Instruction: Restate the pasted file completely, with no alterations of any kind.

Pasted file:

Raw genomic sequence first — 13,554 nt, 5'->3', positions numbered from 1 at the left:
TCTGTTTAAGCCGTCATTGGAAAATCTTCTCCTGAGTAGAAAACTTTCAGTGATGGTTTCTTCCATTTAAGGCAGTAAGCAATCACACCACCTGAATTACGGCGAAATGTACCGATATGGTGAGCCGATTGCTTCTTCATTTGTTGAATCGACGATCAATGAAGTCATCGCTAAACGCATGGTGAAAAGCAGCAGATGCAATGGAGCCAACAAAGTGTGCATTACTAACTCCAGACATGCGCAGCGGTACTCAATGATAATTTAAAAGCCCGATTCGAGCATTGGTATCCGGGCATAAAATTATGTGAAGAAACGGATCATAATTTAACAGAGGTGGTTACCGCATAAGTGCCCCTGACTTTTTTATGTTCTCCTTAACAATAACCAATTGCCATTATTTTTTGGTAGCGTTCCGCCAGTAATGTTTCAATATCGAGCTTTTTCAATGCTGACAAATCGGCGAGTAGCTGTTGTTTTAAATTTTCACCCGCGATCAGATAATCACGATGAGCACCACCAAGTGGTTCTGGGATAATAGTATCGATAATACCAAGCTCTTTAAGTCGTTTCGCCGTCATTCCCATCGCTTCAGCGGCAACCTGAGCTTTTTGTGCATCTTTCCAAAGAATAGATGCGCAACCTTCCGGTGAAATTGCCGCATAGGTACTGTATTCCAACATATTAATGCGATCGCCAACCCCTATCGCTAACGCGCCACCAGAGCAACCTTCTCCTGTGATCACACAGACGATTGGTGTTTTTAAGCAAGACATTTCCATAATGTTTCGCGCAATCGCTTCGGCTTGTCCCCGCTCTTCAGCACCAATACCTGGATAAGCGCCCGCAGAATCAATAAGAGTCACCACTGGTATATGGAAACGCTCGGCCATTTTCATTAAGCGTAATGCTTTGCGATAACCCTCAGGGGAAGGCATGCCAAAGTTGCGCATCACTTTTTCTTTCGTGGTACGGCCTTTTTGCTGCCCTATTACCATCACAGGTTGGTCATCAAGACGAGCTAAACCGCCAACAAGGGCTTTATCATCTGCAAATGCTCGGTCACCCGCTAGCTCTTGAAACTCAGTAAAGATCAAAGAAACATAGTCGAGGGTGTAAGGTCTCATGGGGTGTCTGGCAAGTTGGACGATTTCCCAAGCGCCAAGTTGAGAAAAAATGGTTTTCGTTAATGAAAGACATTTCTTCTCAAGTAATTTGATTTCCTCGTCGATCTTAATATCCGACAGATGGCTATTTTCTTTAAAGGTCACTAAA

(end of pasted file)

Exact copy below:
Raw genomic sequence first — 13,554 nt, 5'->3', positions numbered from 1 at the left:
TCTGTTTAAGCCGTCATTGGAAAATCTTCTCCTGAGTAGAAAACTTTCAGTGATGGTTTCTTCCATTTAAGGCAGTAAGCAATCACACCACCTGAATTACGGCGAAATGTACCGATATGGTGAGCCGATTGCTTCTTCATTTGTTGAATCGACGATCAATGAAGTCATCGCTAAACGCATGGTGAAAAGCAGCAGATGCAATGGAGCCAACAAAGTGTGCATTACTAACTCCAGACATGCGCAGCGGTACTCAATGATAATTTAAAAGCCCGATTCGAGCATTGGTATCCGGGCATAAAATTATGTGAAGAAACGGATCATAATTTAACAGAGGTGGTTACCGCATAAGTGCCCCTGACTTTTTTATGTTCTCCTTAACAATAACCAATTGCCATTATTTTTTGGTAGCGTTCCGCCAGTAATGTTTCAATATCGAGCTTTTTCAATGCTGACAAATCGGCGAGTAGCTGTTGTTTTAAATTTTCACCCGCGATCAGATAATCACGATGAGCACCACCAAGTGGTTCTGGGATAATAGTATCGATAATACCAAGCTCTTTAAGTCGTTTCGCCGTCATTCCCATCGCTTCAGCGGCAACCTGAGCTTTTTGTGCATCTTTCCAAAGAATAGATGCGCAACCTTCCGGTGAAATTGCCGCATAGGTACTGTATTCCAACATATTAATGCGATCGCCAACCCCTATCGCTAACGCGCCACCAGAGCAACCTTCTCCTGTGATCACACAGACGATTGGTGTTTTTAAGCAAGACATTTCCATAATGTTTCGCGCAATCGCTTCGGCTTGTCCCCGCTCTTCAGCACCAATACCTGGATAAGCGCCCGCAGAATCAATAAGAGTCACCACTGGTATATGGAAACGCTCGGCCATTTTCATTAAGCGTAATGCTTTGCGATAACCCTCAGGGGAAGGCATGCCAAAGTTGCGCATCACTTTTTCTTTCGTGGTACGGCCTTTTTGCTGCCCTATTACCATCACAGGTTGGTCATCAAGACGAGCTAAACCGCCAACAAGGGCTTTATCATCTGCAAATGCTCGGTCACCCGCTAGCTCTTGAAACTCAGTAAAGATCAAAGAAACATAGTCGAGGGTGTAAGGTCTCATGGGGTGTCTGGCAAGTTGGACGATTTCCCAAGCGCCAAGTTGAGAAAAAATGGTTTTCGTTAATGAAAGACATTTCTTCTCAAGTAATTTGATTTCCTCGTCGATCTTAATATCCGACAGATGGCTATTTTCTTTAAAGGTCACTAAA